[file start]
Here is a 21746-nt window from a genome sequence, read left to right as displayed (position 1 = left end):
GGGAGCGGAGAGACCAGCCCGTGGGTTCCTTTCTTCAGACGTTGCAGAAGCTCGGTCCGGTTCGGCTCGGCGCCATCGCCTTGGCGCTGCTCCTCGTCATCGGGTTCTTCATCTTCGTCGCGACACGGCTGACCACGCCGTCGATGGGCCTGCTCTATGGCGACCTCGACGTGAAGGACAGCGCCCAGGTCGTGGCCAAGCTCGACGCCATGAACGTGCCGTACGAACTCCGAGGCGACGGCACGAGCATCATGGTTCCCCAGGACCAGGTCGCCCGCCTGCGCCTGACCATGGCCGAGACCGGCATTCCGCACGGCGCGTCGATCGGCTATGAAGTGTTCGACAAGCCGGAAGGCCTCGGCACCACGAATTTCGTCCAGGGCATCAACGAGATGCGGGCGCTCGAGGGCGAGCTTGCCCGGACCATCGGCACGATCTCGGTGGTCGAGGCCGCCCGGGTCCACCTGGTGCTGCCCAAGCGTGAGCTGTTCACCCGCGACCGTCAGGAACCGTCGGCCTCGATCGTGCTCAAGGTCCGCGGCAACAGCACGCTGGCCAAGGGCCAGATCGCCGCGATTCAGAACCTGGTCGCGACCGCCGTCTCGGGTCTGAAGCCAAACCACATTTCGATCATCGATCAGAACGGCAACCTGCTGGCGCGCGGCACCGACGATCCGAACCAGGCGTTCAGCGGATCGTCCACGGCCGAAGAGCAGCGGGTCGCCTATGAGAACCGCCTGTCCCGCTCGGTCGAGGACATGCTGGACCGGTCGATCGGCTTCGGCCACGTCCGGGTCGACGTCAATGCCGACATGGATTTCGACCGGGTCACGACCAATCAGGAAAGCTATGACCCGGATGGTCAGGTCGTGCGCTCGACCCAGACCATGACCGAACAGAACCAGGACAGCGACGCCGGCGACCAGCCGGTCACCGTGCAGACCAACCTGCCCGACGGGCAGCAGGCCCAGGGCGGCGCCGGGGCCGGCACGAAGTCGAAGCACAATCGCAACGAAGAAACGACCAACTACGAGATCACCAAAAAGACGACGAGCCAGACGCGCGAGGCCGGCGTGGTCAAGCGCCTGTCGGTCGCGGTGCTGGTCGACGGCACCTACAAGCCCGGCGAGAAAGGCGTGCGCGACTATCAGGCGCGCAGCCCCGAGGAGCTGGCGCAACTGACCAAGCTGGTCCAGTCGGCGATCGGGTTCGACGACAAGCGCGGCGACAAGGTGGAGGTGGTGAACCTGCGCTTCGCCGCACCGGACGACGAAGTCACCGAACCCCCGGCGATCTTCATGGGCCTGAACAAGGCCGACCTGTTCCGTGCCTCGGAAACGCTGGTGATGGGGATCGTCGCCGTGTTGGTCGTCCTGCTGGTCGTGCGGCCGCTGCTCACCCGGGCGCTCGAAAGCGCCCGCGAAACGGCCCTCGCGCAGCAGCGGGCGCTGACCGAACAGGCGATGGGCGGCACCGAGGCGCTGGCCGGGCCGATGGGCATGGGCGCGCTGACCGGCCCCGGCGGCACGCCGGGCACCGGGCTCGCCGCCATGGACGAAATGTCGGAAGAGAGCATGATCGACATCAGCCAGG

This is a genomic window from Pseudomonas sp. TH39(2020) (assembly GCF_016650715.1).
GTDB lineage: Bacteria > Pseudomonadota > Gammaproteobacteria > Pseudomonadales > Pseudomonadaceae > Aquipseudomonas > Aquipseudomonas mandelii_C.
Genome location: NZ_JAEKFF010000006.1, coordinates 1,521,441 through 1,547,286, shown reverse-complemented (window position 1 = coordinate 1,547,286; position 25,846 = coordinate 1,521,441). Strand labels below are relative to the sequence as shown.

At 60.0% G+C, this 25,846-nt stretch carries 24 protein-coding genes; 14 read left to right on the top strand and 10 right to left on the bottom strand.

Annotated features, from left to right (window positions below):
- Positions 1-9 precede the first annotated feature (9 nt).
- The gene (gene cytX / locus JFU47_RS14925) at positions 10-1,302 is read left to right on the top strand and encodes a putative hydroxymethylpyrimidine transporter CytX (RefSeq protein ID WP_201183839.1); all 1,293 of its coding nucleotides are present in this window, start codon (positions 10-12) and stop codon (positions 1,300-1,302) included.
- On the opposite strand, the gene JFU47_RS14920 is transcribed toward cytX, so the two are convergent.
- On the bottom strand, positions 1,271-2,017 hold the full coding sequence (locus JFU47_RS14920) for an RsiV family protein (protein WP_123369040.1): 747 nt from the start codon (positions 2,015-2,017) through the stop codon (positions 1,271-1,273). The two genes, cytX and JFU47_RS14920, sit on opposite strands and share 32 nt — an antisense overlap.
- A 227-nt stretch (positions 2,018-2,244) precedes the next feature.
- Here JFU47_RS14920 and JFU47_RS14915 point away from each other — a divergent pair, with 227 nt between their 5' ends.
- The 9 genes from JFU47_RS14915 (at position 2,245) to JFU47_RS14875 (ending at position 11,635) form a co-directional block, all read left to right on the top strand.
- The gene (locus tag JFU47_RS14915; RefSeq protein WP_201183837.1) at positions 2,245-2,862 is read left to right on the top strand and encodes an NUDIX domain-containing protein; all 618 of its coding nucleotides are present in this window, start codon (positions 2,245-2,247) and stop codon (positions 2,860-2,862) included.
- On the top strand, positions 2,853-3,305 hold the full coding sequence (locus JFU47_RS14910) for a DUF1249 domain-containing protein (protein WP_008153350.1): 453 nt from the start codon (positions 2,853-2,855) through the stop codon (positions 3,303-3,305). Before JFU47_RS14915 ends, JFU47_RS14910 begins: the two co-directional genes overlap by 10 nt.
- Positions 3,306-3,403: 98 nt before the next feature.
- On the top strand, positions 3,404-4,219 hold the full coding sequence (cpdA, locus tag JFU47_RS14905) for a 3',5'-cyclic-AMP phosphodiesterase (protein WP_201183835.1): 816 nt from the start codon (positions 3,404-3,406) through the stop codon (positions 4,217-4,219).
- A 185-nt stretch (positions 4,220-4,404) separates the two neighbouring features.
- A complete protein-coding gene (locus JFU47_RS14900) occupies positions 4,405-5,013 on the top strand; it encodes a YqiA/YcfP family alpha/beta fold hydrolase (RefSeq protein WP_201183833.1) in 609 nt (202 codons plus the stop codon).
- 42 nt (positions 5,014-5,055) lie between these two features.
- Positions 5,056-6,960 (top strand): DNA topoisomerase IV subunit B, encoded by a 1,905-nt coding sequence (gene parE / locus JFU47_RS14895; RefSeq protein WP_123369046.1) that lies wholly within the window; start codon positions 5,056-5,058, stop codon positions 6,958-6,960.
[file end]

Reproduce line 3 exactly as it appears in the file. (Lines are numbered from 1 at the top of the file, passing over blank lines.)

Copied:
This is a genomic window from Pseudomonas sp. TH39(2020) (assembly GCF_016650715.1).